Also in 1987, Wendy Oldfield left Sweatband to embark on a solo career in which she could move away from a rock sound dominated by the band to explore her own pop-soul sound as a singer-songwriter in her own right, to create what she referred to as “a new kind of Wendy thing”. Also reinventing herself as a solo artist with her first solo album in 1987 was Brenda Fassie who left behind the Big Dudes and began a hugely successful solo career. Meanwhile, Bright Blue, who charted on Capital in 1984 with “Window on the World”, had taken a forced break of two years while Dan Hartman and Ian Cohen served two very reluctant years of conscription in the South African Defence Force. Bright Blue re-emerged in 1987 without former lead singer Robin Levetan but nevertheless with what was to become one of the anthems of the transition to a post-apartheid South Africa, “Weeping”.

Established artists such as Lesley Rae Dowling, Jonathan Butler and Sipho Mabuse continued to chart on Capital, as did Sweatband (still with Wendy Oldfield as vocalist) and new arrivals on the scene Pocket Lips and 909, both of whom developed more in the studio rather than on the stage.

The most successful of the South African songs on the Capital charts in 1987 were Mango Groove’s “Move Up” and Wendy Oldfield’s “The Real World” which both reached number 1. Surprisingly, “Weeping” by Bright Blue spent two weeks at number 2 but missed out on the top spot. Jonathan Butler also peaked at number 2 with “Lies” but lower down, at number 5, with “Holding On”. “It’s Amazing” by Pocket Lips reached number 3.

Savuka’s “Missing” got as far as number 8 while “Tonight” by Sweatband peaked at number 10, as did Lesley Rae Dowling with “When the Night Comes” and “Hold On” by the Passengers (where it spent two weeks). 909’s “What Are We Going to do About Love” and Sipho Mabuse’s “Shikisha” both peaked at number 20 while Brenda Fassie’s “Mr. No Good” only reached number 21 and “Hiroshima” by People Like Us peaked at number 22.

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Capital 604 – Chris Prior’s Top Picks!

Chris Prior was one of the original dee jays on Capital radio when it first aired in 1979. He spent the late 1960s and first half of the seventies travelling the world before joining the SABC, initially for a brief spell with the news department and then the English Service where he was with Radio Today for two and a half years as a radio journalist and then he was appointed as editor of Audio Mix round about 1978. And then at the end of ’78 Capital Radio took him on as their specialist music presenter, programmer and he was with them for two years. After a brief period overseas he joined SABC’s Radio 5 at the end of ’81, beginning of ’82 and was with them into the early-mid 1990s. During this time he became known as the ‘rock professor’ for his knowledge of blues and rock music which was reflected in his playlists. Since the mid-1990s he has continued to host specialist rock shows through various outlets and is currently hosting The Rock Professor Show every Friday evening on MC90.3 Plettenberg Bay and Knysna 97.0 FM (also available as a Podcast).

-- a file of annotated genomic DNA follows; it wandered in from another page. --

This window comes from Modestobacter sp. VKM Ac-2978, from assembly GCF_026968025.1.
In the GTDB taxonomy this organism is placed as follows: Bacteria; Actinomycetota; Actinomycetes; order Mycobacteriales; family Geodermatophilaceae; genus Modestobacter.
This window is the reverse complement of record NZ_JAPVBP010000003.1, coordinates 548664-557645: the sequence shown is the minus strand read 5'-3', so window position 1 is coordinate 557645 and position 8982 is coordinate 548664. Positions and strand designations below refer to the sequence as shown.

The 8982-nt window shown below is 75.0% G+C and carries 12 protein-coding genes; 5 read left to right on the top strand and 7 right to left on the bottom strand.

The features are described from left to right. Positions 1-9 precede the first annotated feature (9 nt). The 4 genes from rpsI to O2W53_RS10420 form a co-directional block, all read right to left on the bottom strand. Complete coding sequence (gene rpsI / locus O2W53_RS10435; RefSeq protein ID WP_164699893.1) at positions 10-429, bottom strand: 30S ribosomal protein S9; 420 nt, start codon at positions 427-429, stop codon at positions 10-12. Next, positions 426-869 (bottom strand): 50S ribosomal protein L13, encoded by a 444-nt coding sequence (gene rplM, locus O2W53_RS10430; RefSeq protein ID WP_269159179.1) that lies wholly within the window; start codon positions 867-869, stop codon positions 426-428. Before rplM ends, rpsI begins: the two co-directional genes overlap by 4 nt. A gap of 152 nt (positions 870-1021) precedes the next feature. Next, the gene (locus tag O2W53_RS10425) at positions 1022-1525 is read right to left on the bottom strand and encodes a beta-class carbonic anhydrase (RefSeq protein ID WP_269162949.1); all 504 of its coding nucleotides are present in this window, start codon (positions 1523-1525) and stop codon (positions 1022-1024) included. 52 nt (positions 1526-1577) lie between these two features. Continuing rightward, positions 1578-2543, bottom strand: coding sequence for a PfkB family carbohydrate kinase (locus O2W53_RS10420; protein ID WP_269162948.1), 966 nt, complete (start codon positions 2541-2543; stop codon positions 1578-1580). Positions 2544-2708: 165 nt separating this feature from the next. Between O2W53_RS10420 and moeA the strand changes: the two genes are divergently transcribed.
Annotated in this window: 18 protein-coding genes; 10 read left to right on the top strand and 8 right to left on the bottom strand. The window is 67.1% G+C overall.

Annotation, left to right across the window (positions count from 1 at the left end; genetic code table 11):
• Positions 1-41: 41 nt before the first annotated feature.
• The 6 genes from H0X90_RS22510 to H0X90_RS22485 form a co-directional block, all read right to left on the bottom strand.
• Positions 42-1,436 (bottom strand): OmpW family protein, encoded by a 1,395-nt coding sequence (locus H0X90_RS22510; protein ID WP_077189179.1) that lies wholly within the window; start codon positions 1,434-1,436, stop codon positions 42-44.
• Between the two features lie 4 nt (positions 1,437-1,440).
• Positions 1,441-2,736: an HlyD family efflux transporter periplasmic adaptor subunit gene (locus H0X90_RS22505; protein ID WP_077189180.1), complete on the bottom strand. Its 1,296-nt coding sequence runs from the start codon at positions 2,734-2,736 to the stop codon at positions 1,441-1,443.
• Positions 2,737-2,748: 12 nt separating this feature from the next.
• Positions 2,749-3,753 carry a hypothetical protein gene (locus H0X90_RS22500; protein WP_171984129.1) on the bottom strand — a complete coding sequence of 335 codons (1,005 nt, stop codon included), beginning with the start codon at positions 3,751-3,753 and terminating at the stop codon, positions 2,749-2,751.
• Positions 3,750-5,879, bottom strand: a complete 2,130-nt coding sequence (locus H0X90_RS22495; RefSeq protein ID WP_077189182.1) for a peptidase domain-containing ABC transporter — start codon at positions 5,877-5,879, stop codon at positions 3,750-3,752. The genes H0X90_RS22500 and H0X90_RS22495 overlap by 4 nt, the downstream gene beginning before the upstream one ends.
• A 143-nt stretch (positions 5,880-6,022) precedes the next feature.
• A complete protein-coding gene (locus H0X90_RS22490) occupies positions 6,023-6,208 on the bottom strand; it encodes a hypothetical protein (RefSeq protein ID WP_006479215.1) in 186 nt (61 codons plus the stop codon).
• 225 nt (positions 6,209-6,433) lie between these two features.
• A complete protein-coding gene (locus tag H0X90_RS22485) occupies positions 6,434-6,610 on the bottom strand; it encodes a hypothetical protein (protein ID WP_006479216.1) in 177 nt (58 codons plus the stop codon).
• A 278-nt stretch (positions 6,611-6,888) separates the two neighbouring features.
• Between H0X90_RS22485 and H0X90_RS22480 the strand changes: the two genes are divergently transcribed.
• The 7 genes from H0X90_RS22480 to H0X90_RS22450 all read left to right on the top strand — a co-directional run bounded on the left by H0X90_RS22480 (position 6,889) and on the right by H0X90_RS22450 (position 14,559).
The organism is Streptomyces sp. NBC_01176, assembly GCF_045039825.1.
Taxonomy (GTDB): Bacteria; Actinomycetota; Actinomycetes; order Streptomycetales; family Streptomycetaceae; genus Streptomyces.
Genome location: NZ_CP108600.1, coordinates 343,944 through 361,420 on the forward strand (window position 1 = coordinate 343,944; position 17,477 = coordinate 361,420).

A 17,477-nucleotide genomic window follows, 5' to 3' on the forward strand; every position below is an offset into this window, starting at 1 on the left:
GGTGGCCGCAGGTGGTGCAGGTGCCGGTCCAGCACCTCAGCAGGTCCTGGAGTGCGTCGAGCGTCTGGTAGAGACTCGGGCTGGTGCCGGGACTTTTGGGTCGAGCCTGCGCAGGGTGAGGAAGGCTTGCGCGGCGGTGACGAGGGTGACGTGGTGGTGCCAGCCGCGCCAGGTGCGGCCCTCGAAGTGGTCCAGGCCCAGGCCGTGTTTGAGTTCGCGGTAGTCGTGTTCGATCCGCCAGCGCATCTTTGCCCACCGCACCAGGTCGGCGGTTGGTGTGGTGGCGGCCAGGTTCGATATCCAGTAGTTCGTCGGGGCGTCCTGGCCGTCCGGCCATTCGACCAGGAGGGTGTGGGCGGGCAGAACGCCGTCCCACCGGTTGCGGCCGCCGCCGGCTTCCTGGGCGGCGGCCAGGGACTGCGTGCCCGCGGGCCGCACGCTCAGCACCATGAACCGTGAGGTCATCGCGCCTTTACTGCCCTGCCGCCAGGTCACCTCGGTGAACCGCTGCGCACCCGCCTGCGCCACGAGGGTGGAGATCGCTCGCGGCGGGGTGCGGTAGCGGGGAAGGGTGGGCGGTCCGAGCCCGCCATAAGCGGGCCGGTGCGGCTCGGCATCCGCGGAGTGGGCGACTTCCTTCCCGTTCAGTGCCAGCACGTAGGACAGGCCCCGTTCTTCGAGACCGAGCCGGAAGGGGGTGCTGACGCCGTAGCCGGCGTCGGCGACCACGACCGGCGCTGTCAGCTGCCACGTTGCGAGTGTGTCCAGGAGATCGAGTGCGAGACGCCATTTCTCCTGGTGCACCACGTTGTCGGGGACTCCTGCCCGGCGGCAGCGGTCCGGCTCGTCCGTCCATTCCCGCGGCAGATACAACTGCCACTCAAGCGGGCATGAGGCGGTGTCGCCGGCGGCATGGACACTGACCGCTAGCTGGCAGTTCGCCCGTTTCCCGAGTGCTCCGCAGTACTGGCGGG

Reflecting on South African music in the 1980s he lamented “the type of material that the record companies had chosen to record and the lack of effort that they put behind musicians of real worth and calibre …the type of crap that they thought the listeners should hear. You know, the kind of music that they were selling, that they actually put a bit of money behind – it was never much – was the sort of Euro-centric disco twaddle that really wasn’t worth anything at all. And that in essence was all that South African music consisted of. Fortunately in the ’70s there was the sort of underground element, and I think in terms of Mike Dickman playing guitar, and Abstract Truth were a very nice band. I mean now they’re horribly dated, but in those days they were jolly interesting and innovative. Julian Laxton and Freedom’s Children and all that stuff. I mean Baxtop: great, great, great! And in the ’80s we had bands like Falling Mirror. I mean there were always bands that were just a little outside of the outside. But what was available as a DJ to play was pure shlock.”

Fortunately Chris Prior has been able to provide us with a grooving playlist of South African music from the late 1970s into the early 1990s which we can enjoy, from the Radio Rats, Finch & Henson and Baxtop in the late 1970s to Neill Solomon & the Uptown Rhythm Dogs in the early ’80s, eVoid, Cherry Faced Lurchers, Falling Mirror, Tribe After Tribe and Edi Niederlander in the mid ’80s, the Genuines and Celtic Rumours in the late 1980s and Mauritz Lotz in 1991.

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Capital 604 – 1986

The Info Song (as it was referred to) created strong division in South African musical circles. The government decided to distract people from its politically-motivated deaths, detentions and torture with a song encouraging everyone to get on and work together. To encourage musicians to take part they offered them tempting sums of money. The more politically enlightened musicians refused to take part and warned others not to do so, but there were those who ignored those warnings and got behind the government’s efforts. Musicians from both sides of the divide charted on Capital in 1986: Lesley Rae Dowling and Jonathan Selby (lead vocalist for Petit Cheval) took part, the rest did not.